State v. Koput
In State v. Koput, 142 Wis. 2d 370, 395, 418 N.W.2d 804 (1988), the supreme court held that a unanimous jury verdict was not required on the issue of a defendant's mental responsibility. 142 Wis. 2d at 374.
However the court did not clearly establish that the responsibility phase is sufficiently removed from the overall criminal proceedings such that 972.02(1) should not apply.
The court explained that the phases of a bifurcated trial serve different purposes, as the first phase settles the issue of criminal guilt while the responsibility phase is dispositional in nature. See Koput, 142 Wis. 2d at 388-89.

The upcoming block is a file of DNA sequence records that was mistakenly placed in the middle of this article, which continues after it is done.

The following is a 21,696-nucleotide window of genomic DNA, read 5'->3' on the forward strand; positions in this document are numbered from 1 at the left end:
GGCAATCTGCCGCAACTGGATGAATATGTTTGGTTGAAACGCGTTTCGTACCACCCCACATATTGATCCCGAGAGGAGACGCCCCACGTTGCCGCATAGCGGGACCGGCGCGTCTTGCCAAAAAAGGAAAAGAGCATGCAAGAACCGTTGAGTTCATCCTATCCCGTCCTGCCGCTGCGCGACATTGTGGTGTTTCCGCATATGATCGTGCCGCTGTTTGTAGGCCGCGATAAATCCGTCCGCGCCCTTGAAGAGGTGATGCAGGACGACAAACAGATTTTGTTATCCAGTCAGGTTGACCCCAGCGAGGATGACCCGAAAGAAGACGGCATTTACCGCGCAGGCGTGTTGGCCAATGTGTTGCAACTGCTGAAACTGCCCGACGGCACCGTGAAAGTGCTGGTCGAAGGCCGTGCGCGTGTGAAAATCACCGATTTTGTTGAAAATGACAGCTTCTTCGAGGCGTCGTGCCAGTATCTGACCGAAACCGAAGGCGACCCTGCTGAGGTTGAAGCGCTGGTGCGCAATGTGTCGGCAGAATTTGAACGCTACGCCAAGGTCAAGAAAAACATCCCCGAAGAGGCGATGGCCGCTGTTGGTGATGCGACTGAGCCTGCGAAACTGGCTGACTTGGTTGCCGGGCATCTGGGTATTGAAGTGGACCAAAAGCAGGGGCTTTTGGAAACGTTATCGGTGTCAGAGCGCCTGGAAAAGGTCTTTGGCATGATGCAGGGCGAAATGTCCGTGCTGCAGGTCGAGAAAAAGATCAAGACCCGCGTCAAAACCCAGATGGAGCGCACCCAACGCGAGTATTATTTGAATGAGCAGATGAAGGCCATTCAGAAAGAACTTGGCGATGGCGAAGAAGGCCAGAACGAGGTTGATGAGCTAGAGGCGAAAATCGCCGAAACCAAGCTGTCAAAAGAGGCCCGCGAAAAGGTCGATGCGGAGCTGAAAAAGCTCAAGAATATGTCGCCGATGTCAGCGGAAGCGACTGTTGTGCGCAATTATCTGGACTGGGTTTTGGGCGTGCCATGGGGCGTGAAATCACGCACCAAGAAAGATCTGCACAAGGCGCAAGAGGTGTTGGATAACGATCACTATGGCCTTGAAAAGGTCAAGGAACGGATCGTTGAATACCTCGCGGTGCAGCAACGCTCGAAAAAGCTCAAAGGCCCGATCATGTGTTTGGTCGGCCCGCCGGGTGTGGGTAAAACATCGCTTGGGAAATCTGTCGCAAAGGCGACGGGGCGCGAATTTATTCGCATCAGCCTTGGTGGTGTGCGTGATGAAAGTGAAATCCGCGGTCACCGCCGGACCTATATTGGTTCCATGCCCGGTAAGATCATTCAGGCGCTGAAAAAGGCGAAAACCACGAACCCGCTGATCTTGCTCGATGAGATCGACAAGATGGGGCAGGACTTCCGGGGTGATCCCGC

However the court also stated:
"Clearly, at one time when the burden of proving sanity was on the state and a unanimous finding of sanity was required, the "proceeding" was criminal. Hence, to some degree, in its ancestry at least, it is not completely divorced jurisgenetically from its antecedents. We, therefore, will not denominate it a civil proceeding. Rather, it is a special proceeding in the dispositional phase of a criminal proceeding-a proceeding that is not criminal in its attributes or purposes." Id. at 397.